“I put a great deal of effort... into getting that speech... into verse. He put a great deal of effort... into turning it back... into prose again.” (W.B. Yeats, misquoted from memory, about an actor in one of his plays)
For the first go, we’ll focus on the following poems by Mallarmé “Les fenêtres” (1863/1866), “Las de l’amer repos...”(1864/1866), “Brise marine,”(1865/1866), “Soupir,”(1864/66) “Le Pitre châtié.”[1864?/1887] That may not sound like much, but it should keep us occupied. The first of those dates is the reported date of composition, the second of the first publication.
I want us (which I don’t think is simply a synonym for “you”) to bring to our task only our abilities as readers of poems. I do not want us to talk about what Mallarmé “really” meant in/by this or that poem, line, word, as if we already knew how Mallarmé’s mind worked. I do not want us to talk about “l’Azur.”
As we all know by now, poems are not simply voicings of “ideas” or “beliefs” or “thoughts,” or “opinions,” which is to say, of coherently articulated structures which can be extracted from a poem as though we were operating with knife and fork on a fish on our dinner plate.
We do not have to choose between celebrating a poet’s uttered profundities (as in the bardic view of poets like Milton and Wordsworth), or condemning a poem because we disapprove of what it “says” (as in the critical/romantic dismissal of Pope as not a poet at all), or, more sophisticatedly, showing how aspects of a poem significantly don’t fit with, and may in fact be in conflict with, the statement that the poem is presumed (but by whom?) to be making.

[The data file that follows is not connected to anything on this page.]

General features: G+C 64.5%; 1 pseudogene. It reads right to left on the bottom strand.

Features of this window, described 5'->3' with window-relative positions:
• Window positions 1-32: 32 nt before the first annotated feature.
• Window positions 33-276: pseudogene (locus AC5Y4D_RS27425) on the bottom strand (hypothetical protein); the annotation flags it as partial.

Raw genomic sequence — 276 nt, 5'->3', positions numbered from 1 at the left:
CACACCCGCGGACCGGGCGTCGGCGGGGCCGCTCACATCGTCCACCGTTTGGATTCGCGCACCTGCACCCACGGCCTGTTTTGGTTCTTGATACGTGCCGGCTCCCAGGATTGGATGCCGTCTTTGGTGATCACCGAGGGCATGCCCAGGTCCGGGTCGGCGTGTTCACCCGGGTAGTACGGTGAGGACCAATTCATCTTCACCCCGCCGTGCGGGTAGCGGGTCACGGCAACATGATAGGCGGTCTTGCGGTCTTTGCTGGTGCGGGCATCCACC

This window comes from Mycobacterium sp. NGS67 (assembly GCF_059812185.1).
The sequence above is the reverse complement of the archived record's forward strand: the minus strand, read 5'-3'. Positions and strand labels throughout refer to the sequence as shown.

When we say “Mallarmé,” or “Poe,” or “X” ( shorthand for “the-author-of-that-poem-about-hash-in-the last- issue-of-Fathom”) we are talking all the time about what I have no trouble with describing as a textual construct.
We are talking about what we have pieced together from reading this poem and that poem and this letter, and those diary entries, and that article, and this person’s report of what the writer said to them or was reported to them as having said, and what we ourselves recall the writer’s saying to us at a party, or during the question period at one of the Friday afternoon gatherings. And so on and so forth.
It is easy to forget this, in the interests of stability.
It is easy for things to settle down into a sort of wodge, an approximate working definition of someone with whom we have been contiguous, whether briefly or over an extended period, or a much more elaborate definition, one at least with much more elaborate transactions behind it, such as we find when we go to a substantial dictionary article in search of “facts” about, say, Poe and his writings.
But really we should always start out suspiciously, or at least not wholly trustingly, not because we think there’s always some guilty secret or fatal untruth to be uncovered, but because we recognize how those generalized constructs (“Poe’s thought”) are simply constructs,
- that they are the result of numerous readings or misreadings by a variety of persons looking at “texts” (“The Black Cat,” a relative’s comments garnered by a Charleston journalist in 1855, and so on),
- that there is no definitive account to be found anywhere,
- and that there is simply no substitute for reading the texts oneself, with the assistance, if needs be, of other texts that one is inclined to put some trust in, whether a comment by a critic or friend whose opinions one has come to take seriously (at least they aren’t obviously dumb) or an entry for a word in a dictionary, or even, with a good deal more than a grain of salt (since all of us can misremember or oversimplify), what the author her/himself has said in print about a work.